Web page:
Richard McIlwain, deputy chief executive of the charity Keep Britain Tidy, said: “I applaud the actions of City of York Council and the magistrates in getting this case to court and making sure the fine fits the crime. It’s great to see the council putting our Crime not to Care campaign into action.”

£400,000 cost for new litter/poop-scoop bins in York

A contract for the replacement of litter and poop scoop bins in the City has been awarded to Wybone Ltd

The Council is expecting to replace most of the bins in the City over the next year or so.

The total value of the contract has been estimated as being worth £400,000.

Some new bins have already started to appear on the streets.

Separately, the Council is being asked to repair those salt bins which need attention. Many were used for the first time during recent wintry conditions.

Cattle return to strays – Council offers dog walkers advice

Take the lead and follow the countryside code on Strays

City of York Council is urging dog owners to take the lead and follow the countryside code when cattle are reintroduced onto Strays across York later this month.

The countryside code encourages everyone to respect other people and animals, protect the environment and enjoy the outdoors. This is particularly important when cattle are reintroduced onto the city’s strays for grazing to help manage the land.

Dog owners are being encouraged to be responsible around cattle. This includes keeping dogs on a lead when near cattle as they can spook them, picking up dog waste as this can spread disease and closing gates to ensure cattle don’t escape.

Grazing is a recognised form of managing grassland, including on nature reserves, throughout Britain.  Since 2010 Hob Moor, Bootham Stray, including the Clifton Backies nature reserve, and Walmgate Stray are in  Higher Level Stewardship agreements with Natural England.  The management prescriptions to which we have to comply for the sites include grazing and hay cutting to support the wildlife interest of open grassland, rather than be intensively managed or being left to scrub over.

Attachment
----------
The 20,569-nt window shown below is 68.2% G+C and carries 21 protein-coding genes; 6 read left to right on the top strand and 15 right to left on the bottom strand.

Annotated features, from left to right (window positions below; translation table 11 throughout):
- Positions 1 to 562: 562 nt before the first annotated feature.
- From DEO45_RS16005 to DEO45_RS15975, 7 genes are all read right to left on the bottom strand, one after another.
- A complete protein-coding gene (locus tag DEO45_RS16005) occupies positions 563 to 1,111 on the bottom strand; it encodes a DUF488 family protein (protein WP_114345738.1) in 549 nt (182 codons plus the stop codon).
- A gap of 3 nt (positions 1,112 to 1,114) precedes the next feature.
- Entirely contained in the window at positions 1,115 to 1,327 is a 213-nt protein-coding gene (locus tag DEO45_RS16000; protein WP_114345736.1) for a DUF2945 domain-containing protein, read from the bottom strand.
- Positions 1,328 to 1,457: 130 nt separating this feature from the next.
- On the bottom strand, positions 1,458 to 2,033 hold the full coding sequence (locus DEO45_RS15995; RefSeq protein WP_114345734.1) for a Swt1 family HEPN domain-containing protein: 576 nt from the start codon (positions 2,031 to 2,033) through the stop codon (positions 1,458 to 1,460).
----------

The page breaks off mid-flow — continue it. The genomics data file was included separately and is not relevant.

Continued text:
For information on walking near livestock visit


Former owner of noisy bar in York gets six month’s conditional discharge for second breach

A city centre bar has been sentenced to six month’s conditional discharge and ordered to pay a total £1,179.43 for breaching a noise abatement notice a second time.

Today’s prosecution (27 March 2018), follows one last year on15 February 2017 when the former owner of Macumba Bar of Coffee Yard, York was ordered to pay a total £1,434 York Magistrates Court following a breach of the noise abatement order.

Following the case last year, the council received further complaints about loud music from the bar in April 2017. A warning letter made the bar’s management aware of the complaints and reminded them that the noise abatement notice originally served on 30 June 2016 was still in force. That notice had been served on Hayati Kucukkoylu (aged 50 of Boltby Road, York), then the licence holder, designated premises supervisor and director of the company. The notice immediately prohibited the playing of music at a level deemed to be a statutory nuisance.

Then on 9 and 10 September 2017, four more complaints about loud music at Macumba were received by the council. Officers on the council’s noise patrol service visited the complainants between 1-1.30am on 10 September. They heard music being played at a level loud enough to keep nearby residents awake and which was in clear breach of the noise abatement notice.

The mitigation put forward by Mr Kucukkoylu was that he is no longer involved in the business.